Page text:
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Publication numberUS2041071 A
Publication typeGrant
Publication dateMay 19, 1936
Filing dateMar 15, 1935
Priority dateMar 15, 1935
Publication numberUS 2041071 A, US 2041071A, US-A-2041071, US2041071 A, US2041071A
InventorsJoseph Keegan, Thomas Wadge
Original AssigneeJoseph Keegan, Thomas Wadge
Export CitationBiBTeX, EndNote, RefMan
External Links: USPTO, USPTO Assignment, Espacenet
Hot water heater
US 2041071 A
Abstract  available in
Images(1)
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Claims  available in
Description  (OCR text may contain errors)

ivm 19 1935. J KEEGANv ET AL HOT WATER HEATER Filed March 15, 1935 Patented May 19, 1936 UNITED STATES PATENT OFFICE HOT WATER HEATER Application March 15, 1935, Serial No. 11,277

9 Claims.

The invention relates to hot water heaters and particularly to heaters for furnishing hot water for domestic purposes and an object of the invention is to provide an electric heater which operates at relatively low cost and quickly heats the water in the tank in which it is installed and which maintains the water within the tank at a uniform temperature.

A further object is to provide a construction wherein, when water is drawn from the tank through the usual service pipe the water is admitted to the tank through the usual supply pipe is subjected to the heat of the heater submerged within the tank, and prior to being discharged into the tank and wherein also, when the service pipe is closed there is a local circulation established within the tank and through the heater.

A further object is to provide a preheatingcoil submerged in the tank and through which the entering water passes prior to entering the electrical heating zone.

A further object is to provide a water heating device having coils submerged in the tank and electric heaters contained in the coils and submerged in the supply water passed through the coils to the tank and also to arrange the heaters so that they can be readily inserted within or removed from the coils, from the exterior of the tank, without having to disturb the coils.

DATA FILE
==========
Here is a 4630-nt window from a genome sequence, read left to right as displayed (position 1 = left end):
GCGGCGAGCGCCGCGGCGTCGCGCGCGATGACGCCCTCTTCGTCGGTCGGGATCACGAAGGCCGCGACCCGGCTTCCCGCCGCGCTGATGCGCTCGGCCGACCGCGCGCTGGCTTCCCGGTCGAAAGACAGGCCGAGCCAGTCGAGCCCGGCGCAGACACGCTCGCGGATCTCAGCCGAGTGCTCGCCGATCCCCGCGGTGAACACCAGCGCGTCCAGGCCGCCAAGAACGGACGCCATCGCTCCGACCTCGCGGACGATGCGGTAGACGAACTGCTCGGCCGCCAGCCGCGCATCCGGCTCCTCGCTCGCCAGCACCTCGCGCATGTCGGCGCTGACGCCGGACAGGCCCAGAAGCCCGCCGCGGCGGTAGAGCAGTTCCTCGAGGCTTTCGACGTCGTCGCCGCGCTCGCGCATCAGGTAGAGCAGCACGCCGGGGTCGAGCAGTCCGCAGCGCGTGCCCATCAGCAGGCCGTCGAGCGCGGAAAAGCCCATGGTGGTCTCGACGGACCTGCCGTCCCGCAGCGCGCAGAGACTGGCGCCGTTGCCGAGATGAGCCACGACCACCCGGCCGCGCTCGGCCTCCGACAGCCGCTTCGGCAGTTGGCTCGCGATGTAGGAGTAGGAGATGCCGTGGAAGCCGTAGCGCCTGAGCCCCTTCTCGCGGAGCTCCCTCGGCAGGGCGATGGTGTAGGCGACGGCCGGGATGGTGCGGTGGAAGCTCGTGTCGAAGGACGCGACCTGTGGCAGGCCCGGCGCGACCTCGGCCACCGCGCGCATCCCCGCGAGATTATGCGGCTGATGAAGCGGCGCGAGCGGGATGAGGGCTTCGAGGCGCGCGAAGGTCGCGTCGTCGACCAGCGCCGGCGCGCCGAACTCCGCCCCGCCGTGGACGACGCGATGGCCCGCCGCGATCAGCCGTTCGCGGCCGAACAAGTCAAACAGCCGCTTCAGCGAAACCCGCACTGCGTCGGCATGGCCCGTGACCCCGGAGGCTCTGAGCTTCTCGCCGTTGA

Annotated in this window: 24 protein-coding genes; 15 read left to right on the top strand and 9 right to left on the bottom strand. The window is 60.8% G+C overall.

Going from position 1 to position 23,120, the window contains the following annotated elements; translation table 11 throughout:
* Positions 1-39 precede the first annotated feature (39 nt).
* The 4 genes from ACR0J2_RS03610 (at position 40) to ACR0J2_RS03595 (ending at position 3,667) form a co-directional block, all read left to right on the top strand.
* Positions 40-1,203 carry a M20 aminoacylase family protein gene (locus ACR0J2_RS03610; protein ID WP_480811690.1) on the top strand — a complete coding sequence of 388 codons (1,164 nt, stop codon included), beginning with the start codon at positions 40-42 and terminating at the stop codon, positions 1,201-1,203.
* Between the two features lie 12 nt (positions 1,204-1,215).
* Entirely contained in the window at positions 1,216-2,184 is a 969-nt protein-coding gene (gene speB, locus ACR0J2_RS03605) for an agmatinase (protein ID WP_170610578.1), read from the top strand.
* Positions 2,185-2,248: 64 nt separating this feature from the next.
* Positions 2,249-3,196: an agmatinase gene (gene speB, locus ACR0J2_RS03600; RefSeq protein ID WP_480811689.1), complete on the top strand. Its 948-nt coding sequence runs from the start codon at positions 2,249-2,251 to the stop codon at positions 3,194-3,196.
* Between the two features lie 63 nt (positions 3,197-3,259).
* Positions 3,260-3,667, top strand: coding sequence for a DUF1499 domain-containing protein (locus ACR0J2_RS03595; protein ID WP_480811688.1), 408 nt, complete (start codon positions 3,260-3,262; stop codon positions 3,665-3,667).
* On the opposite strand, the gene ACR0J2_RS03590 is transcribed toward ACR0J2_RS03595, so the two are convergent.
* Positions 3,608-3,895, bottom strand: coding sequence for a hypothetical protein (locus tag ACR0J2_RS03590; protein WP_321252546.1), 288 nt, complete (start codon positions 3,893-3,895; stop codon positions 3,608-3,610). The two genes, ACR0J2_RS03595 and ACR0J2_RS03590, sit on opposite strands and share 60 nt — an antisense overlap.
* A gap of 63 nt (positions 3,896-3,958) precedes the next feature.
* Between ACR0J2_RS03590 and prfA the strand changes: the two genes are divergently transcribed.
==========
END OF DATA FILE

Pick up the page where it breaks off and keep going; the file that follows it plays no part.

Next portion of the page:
A further object is toprovide a casing which can be readily secured to the conventional cylindrical tank and which supports the water coils within the tank and further to design the casing and coils so that the electric heaters: can be removed from or passed into the coils through the casing and without disturbing the coils;

With the above more important and other minor objects in view the invention consists essentially in the arrangement and construction of parts now described, reference being had to the accompanying drawing in which Fig. 1 is a side view of the tank with part broken away to expose the heater.

Fig. 2 is a horizontal sectional view at 2' 2 Fig. l.

Fig. 3 is a perspective view of the tubes and associated parts.

Fig. 4 is a perspective view of one of the insulators.

Fig. 5 is an enlarged central sectional view through the inner end of one of the heaters.

Fig. 6 is a horizontal sectional View at 6-B Fig. 1.

Fig. 7 is a vertical sectional view at l'l Fig. 1.

In the drawing, like characters of reference indicate corresponding parts in the several figures.

The tank I is of the usual type as used for domestic service and can be of any predetermined water capacity and it is fitted at the top with the customary service pipe 2 and at the bottom with a drain off tap 3.

In equipping the tank with our device we make a substantially rectangular opening 4 in the front of the tank towards the bottom and in the opening we insert a box or casing 5 having a continuous outstanding flange 6 which engages the edges of the opening. The flange is welded or otherwise permanently secured to the tank body to insure of a water tight joint and internally the tank is reinforced by strips 1 also welded to the tank body.

It will be observed that the casing is for the greater part within the tank and that it has the side walls 8 and 9 thereof intersecting at ninety degrees and meeting the tank body at angles of approximately forty five degrees. The flange carries screw threaded studs I0 which permit of the ready application of a closure plate (not shown).